Spending Christmas with the family. What’s a good exercise to do at home?

Article by Ernie Boxall 14.12.15
  How can you build an exercise programme at home, with basic equipment and a minimum of time?

As an experienced Personal Trainer it often falls to me to offer suggestions to my clients over Christmas when spending time with the family takes precedence over the gym. 

A favourite method I’ve used for many years needs just a pack of cards and an exercise mat. Each exercise is being represented by a suit of cards. 

Hearts = Sit Ups: Diamonds = Press Ups: Spades = Squats: Clubs = Step Ups.

Turn up the top card and complete the required number of repetitions (ie) 10 of Hearts=10 Sit Ups etc. You can decide whether the Ace equals 1 or 14 and whether you want to include the Jokers (not to begin with I suggest)

Make sure that you are comfortable with your technique throughout the session and then just work your way through the pack. 

This method has many advantages amongst which are:

1. Cheap. A pack of cards and exercise mat; The studio can be the carpet in your front room. 

2. Controlled. You determine the speed at which you complete the exercises. 

3. Psychologically beneficial. You do not know which exercise comes next, so you cannot settle into a routine.

This last point is vital to the session’s outcome. Imagine that you have just turned over the 10 of Diamonds: 10 Press Ups, it’s halfway through the session and you’re getting tired. You complete the 10 reps and then turn up the King of Diamonds=13 Press Ups. Psychologically this is very demanding and who knows whether the next card couldn’t be the Queen of Diamonds=another 12.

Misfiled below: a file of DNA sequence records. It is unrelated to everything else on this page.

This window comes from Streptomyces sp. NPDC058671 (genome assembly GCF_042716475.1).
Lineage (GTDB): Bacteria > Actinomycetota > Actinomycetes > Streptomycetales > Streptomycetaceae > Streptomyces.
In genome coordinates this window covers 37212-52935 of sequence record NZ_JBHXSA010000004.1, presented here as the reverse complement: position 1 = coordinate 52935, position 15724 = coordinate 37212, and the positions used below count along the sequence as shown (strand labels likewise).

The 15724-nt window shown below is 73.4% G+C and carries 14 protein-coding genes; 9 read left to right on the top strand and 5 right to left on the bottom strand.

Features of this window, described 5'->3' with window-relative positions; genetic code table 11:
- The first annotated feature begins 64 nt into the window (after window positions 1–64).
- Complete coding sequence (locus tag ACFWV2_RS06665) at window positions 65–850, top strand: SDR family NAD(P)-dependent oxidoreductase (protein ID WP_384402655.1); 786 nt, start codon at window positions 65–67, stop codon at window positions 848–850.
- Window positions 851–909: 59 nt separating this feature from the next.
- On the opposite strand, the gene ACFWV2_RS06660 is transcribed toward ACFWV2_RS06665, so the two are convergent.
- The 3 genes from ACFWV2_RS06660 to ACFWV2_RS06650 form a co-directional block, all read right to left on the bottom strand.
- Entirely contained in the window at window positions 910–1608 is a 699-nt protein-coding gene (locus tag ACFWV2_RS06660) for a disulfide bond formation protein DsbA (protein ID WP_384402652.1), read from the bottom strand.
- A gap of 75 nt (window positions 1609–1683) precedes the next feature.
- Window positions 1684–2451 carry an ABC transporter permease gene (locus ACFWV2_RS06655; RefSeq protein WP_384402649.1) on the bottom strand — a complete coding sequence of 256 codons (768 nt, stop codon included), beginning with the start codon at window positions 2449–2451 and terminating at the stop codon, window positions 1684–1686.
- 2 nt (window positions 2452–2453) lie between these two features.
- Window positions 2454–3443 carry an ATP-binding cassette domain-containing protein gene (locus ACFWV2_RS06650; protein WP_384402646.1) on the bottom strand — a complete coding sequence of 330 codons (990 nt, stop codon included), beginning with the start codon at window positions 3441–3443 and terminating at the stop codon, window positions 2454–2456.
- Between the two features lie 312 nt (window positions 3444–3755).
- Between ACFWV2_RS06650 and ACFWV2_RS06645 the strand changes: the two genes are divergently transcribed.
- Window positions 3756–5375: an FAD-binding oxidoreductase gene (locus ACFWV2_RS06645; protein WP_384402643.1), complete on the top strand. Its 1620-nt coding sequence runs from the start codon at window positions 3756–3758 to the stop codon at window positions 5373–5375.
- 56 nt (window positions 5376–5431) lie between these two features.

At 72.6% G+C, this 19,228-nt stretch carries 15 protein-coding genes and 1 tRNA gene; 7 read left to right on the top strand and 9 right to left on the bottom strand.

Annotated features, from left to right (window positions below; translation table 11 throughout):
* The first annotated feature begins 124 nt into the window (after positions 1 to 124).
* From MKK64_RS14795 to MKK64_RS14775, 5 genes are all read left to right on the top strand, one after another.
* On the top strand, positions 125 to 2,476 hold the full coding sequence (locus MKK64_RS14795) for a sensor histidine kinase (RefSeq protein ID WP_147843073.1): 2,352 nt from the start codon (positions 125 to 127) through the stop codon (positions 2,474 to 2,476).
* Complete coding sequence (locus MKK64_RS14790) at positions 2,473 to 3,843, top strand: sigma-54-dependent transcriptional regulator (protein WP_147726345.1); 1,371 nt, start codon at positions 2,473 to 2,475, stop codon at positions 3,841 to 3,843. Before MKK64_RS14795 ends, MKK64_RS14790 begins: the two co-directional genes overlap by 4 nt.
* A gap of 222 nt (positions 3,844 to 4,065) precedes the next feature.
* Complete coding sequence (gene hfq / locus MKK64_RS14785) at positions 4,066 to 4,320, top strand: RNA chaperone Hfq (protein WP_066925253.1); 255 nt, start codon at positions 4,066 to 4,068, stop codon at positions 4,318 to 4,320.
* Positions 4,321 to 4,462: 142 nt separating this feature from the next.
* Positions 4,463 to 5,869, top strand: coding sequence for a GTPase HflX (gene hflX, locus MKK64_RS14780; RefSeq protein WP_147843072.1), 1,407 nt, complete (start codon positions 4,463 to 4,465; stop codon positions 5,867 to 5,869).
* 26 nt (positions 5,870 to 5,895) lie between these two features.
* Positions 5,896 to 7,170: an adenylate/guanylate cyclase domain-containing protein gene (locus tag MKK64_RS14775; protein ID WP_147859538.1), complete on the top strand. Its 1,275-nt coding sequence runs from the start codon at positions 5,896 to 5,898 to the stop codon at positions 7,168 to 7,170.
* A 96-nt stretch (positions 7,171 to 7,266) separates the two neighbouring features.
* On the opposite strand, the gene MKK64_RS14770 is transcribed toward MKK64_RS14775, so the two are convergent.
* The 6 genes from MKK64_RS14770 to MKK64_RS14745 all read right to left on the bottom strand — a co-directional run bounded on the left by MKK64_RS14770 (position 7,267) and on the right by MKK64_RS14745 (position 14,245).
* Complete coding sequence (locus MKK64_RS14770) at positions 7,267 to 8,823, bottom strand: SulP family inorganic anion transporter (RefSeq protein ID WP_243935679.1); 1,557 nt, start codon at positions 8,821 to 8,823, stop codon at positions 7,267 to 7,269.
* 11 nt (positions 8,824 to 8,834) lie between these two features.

The next factor to be considered is the simple requirement of standing up and lying down. Again we are looking at both physical and psychological factors here: Let’s take the example of 10 of Hearts=10 Sit ups; followed by 8 of Diamonds= 8 Press Ups; 9 of Spades= Standing up for 9 squats then 8 of Hearts= getting down on the floor again for the Sit Ups. Very demanding for the average fitness member.

Finally, we look at the ways we can make the session more testing as fitness improves:

1. Increase the intensity of the exercises performed by (a) changing the body position of the exercise (b) adding weights to the exercises. 

2. Decrease the rest periods between the exercises. 

3. Increase the tempo of the exercises.

This is one of the methods we use at Balance Health and Fitness to increase the physical and psychological fitness of our members, no matter what level of ability they have joined us with.
Ernie Boxall is CEO of Balance Health and Fitness,supporting personal,group and corporate wellbeing through Tai Chi,Shiatsu and Circuit Training.Find out more from http://balancehealth-fitness.co.uk
This article first appeared in ezinearticles.com on December 10th 2011 by Ernie Boxall